Elm seeds everywhere: Yes, more this year.
Those little round seed pods, blowing everywhere in the slightest breeze. They're not an uncommon sight every spring, but this spring there's an uncommon number of them.
They're elm seeds. And you can blame our wet winter.
It seems when there's a lot of moisture, it's a signal for the trees to try to make a lot more little trees. If you're saying right now 'Wait a minute, I remember seeing a lot of them in a dry year too.' you're absolutely right.
"When they're stressed out they send out seeds, as well, to procreate more," says Dale Carlon, a consulting arborist for the Truckee Meadows Water Authority.."Either way. They're opportunistic. This is an indicator of an environmental influence on the trees whether it be good or bad."
It may seem like a minor nuisance, littering the ground, clogging the gutters. The real impact comes later.
"They're perfectly suited to digging into little nooks and crannies," says Carlon. "They get a little moisture and off they go."
And in a matter of a few years you end up with a healthy tree growing where it shouldn't.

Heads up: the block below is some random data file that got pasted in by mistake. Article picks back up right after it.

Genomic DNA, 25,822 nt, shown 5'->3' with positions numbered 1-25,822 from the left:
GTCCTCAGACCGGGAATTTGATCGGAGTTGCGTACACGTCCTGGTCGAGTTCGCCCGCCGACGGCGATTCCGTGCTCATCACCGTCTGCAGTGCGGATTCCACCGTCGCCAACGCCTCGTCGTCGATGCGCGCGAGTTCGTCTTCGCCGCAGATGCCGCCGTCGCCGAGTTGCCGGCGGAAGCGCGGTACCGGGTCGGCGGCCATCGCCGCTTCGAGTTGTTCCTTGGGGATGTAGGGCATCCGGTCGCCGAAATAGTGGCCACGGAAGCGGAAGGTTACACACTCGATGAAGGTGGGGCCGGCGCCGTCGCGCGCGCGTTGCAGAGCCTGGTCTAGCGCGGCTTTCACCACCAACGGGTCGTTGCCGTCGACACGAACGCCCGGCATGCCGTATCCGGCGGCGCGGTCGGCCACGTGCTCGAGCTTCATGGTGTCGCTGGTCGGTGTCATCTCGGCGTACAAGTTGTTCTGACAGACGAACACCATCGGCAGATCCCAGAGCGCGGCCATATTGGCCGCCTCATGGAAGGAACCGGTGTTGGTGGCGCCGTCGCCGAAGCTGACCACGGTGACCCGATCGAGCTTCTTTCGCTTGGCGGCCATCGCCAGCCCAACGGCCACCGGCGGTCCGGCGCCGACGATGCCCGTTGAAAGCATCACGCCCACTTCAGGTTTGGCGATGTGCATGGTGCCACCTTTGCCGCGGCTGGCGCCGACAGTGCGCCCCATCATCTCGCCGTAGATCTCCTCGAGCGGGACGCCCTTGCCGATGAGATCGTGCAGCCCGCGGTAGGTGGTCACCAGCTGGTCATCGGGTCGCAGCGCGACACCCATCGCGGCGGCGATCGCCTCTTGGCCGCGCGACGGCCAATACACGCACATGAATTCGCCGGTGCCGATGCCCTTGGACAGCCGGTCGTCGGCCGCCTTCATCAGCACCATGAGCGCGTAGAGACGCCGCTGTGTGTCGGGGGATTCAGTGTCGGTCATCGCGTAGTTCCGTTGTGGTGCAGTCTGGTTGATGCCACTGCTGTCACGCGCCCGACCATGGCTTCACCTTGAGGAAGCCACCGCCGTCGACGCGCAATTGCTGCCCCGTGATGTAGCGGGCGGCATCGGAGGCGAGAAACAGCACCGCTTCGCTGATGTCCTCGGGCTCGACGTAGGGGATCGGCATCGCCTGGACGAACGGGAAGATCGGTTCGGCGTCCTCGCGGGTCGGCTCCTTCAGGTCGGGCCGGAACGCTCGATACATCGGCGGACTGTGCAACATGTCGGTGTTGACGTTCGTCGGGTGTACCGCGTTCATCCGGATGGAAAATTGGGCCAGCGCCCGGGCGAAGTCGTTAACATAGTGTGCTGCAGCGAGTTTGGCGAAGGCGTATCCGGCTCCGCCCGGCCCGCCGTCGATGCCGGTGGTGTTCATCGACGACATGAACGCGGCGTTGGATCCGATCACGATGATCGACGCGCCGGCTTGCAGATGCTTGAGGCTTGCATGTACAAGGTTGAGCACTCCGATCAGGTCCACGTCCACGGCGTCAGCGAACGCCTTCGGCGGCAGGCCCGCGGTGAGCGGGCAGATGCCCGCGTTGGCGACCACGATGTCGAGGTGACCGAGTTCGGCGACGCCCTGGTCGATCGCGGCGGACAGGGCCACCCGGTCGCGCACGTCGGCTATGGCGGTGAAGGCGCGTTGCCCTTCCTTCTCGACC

"It's going to jack up the sidewalk. It's going to wreck the fences. And when the go to paint, it's going to be pretty hard to paint, plus the damage to the siding."
At this point you might be asking if they're so much trouble why do we even have them? Carlon says here's some history to the answer.
"Back in the day there was a very limited palette of deciduous trees and evergreen trees that we could landscape with and elms just happened to be a real hardy version of a tree that got real big and provided a lot of shade. So that's why it was utilized."
And the elms readily available at that time were primarily Siberian elms. American elms, which you will see at St. Mary's or on the University campus are less mess, less trouble. No one's planting much of either one these days. Elms are forbidden on municipal property.
"But as far as an urban forester in either Reno or Sparks going into your yard and telling you you can't plant something, that's not the case. We would discourage you from it of course, but we're not going to bother you about it."
Carlon's quick to add there are problems associated with a lot of different species. And the elm does have a lot to recommend it. Without their shade Reno would be an uncomfortable place in the heat of summer.
But if you don't want them showing up in your flower bed or growing up through the crack in your sidewalk, you have a chore ahead of you.
It's best, Carlon says to bag them up like you would any yard waste and dispose of them. Blowing them into the street just sends the problem elsewhere.